Risk Management

Risk Mitigation Alongside Empathy and Action

The pandemic has been an extraordinary test for everybody and once more the issue of risk management is firmly back in the spotlight. In truth it has never gone away. After the financial crisis, businesses learnt to become more aware of the disruptive impact of unforeseen circumstances and to approach risk management in a robust and holistic way.

Putting the building blocks in place

Management teams will be familiar with carrying out risk audits. Scenario modelling can range from a major IT failure to a plant explosion. By understanding and evaluating day-to-day processes, businesses can assess the many risks they face and build appropriate response and mitigation strategies. This requires three key components:

  • Understand the core risks to the business and how they evolve 
  • Establish a suitable structure to manage change
  • Develop a robust communications strategy, incorporating crisis management processes

Effective risk management is not a box-ticking exercise. Processes that drive boiler plate responses or delegate risk management too far down the organization need a rethink, and must take into account the day-to-day risks of operating—particularly in highly regulated environments.

How SDL manages risk

SDL is the intelligent language and content company, operating directly in 39 countries and working with many of the world’s largest businesses—including over 90 of the world’s top brands—to globalize their products, services, corporate communications and brand. We do this through a combination of localization services and leading-edge technology.

For a global business like ours, trusted to handle huge amounts of sensitive information for our customers, risk management and business continuity are a way of life and we have resilient systems and processes in place to manage this risk. When the coronavirus pandemic hit, we responded quickly, and within a week moved our workforce of 4,500 people worldwide to remote working. Our people, in particular our IT teams, demonstrated the employee and customer-focused response that we expected. As a result, we were able to continue operating with no loss of productivity.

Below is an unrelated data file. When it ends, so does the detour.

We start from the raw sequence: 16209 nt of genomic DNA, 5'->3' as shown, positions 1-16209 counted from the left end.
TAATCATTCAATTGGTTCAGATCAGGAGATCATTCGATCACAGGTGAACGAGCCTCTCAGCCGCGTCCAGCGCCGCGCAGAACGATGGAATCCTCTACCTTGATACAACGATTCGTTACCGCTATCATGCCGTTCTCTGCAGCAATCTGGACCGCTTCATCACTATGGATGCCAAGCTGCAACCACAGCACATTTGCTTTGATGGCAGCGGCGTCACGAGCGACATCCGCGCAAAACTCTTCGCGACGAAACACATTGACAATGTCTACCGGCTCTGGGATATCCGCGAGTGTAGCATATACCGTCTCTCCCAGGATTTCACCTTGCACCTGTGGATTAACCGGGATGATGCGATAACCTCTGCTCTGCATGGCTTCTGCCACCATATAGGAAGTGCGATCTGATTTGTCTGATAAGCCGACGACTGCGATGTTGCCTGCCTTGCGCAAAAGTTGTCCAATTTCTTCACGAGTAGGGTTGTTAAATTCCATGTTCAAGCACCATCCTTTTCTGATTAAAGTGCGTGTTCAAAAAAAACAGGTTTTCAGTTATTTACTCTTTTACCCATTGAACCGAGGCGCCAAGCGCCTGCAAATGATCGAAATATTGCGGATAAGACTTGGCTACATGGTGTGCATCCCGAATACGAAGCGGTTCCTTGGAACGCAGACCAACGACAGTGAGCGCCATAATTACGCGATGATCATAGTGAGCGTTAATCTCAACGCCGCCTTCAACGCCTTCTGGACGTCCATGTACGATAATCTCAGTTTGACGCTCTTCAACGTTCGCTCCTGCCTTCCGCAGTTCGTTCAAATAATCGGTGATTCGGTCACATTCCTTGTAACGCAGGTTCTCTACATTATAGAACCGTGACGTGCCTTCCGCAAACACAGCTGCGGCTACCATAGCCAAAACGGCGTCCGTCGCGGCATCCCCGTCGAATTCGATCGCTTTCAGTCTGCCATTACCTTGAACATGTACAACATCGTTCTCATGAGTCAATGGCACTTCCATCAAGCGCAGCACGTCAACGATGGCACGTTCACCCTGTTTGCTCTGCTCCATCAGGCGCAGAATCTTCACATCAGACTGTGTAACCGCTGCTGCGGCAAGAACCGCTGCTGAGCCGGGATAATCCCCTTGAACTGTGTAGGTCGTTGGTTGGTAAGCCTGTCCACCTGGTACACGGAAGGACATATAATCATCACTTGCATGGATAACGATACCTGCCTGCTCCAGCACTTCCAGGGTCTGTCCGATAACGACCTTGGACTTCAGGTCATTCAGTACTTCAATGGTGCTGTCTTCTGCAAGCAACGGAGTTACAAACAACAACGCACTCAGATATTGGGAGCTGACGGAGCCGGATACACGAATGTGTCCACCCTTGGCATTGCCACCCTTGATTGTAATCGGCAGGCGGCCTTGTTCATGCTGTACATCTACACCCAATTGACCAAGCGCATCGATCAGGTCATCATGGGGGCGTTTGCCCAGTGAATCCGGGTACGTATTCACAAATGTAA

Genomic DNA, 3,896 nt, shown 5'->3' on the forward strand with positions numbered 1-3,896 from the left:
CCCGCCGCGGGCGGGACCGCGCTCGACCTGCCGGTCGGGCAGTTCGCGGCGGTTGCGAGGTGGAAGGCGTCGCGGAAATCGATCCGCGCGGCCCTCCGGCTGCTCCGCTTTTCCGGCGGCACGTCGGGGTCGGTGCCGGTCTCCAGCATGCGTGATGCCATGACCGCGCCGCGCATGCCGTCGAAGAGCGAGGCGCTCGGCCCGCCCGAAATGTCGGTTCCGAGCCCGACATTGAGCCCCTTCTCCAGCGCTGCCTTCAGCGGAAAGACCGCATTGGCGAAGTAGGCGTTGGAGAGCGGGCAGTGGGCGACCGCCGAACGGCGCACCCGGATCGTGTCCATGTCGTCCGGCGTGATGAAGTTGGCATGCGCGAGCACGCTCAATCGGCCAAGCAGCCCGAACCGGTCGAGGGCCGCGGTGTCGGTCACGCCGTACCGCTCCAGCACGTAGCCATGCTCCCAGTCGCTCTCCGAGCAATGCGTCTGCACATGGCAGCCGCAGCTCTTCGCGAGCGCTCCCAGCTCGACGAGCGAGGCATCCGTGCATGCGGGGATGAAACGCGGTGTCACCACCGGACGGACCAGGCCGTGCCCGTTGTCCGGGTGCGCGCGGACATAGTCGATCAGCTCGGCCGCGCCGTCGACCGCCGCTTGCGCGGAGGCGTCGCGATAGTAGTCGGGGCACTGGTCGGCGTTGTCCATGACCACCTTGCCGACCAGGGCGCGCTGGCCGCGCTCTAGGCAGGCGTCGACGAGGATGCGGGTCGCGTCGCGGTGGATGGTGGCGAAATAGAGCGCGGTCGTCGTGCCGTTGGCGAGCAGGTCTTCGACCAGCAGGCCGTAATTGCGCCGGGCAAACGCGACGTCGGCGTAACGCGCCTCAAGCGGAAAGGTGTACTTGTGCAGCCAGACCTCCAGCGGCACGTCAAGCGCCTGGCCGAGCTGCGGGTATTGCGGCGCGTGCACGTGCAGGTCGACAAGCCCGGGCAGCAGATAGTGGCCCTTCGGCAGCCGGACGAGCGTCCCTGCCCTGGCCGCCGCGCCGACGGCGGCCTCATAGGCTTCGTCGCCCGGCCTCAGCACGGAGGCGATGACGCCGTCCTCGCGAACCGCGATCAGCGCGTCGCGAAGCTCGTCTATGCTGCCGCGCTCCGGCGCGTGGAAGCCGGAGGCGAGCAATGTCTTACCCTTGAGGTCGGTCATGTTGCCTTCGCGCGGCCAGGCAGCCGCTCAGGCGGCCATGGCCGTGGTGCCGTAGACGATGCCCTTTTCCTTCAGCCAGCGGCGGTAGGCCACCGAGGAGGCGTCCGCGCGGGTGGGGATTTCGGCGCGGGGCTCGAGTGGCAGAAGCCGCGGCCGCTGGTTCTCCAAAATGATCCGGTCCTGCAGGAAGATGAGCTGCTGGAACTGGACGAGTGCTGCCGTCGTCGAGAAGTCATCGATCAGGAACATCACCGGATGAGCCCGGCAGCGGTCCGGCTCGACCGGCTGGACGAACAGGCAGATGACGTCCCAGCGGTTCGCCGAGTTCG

The impact of COVID-19 highlighted a couple of things, namely how risks elide and escalate, and why organizations need to be prepared, responsive and communicative. As well as our operational response, it was critical for us to engage openly with our customers, investors and employees.

Helping our customers mitigate their risks

Just as we managed our own response, it was critical that SDL was there to support our customers’ new and urgent requirements. These ranged from fast-tracking the approvals of documentation for medical devices and other equipment, to supporting new secure virtualized operating models and, of course, delivering multi-lingual corporate communications at pace. We are proud to have been the trusted supplier that customers expected us to be.

Learning from COVID-19

Looking ahead, undoubtedly, businesses will review their planning and response mechanisms, and risk management will be a priority for investors and regulators. It is always important not to pivot to a certain risk type based on recent events, to be mindful of secondary impacts—including financial ones—and emerging risks, which might include greater technology or cybersecurity risk, or employee well-being impacts.
For example, working from home presents another step-change and a way of life for the foreseeable future. Our employees’ mental health is paramount, and greater flexibility along with new ways of operating can support different circumstances, and help achieve a work-life balance.

SDL’s collegiate and customer-focused culture was fundamental to our ability to respond to this crisis. Maintaining and building that culture in the new environment is uppermost in our thoughts. We continue to work closely with clients, employees, suppliers and partners, to optimize our customer experience through our client-centric ways of working. Failing to communicate effectively is truly too great a risk.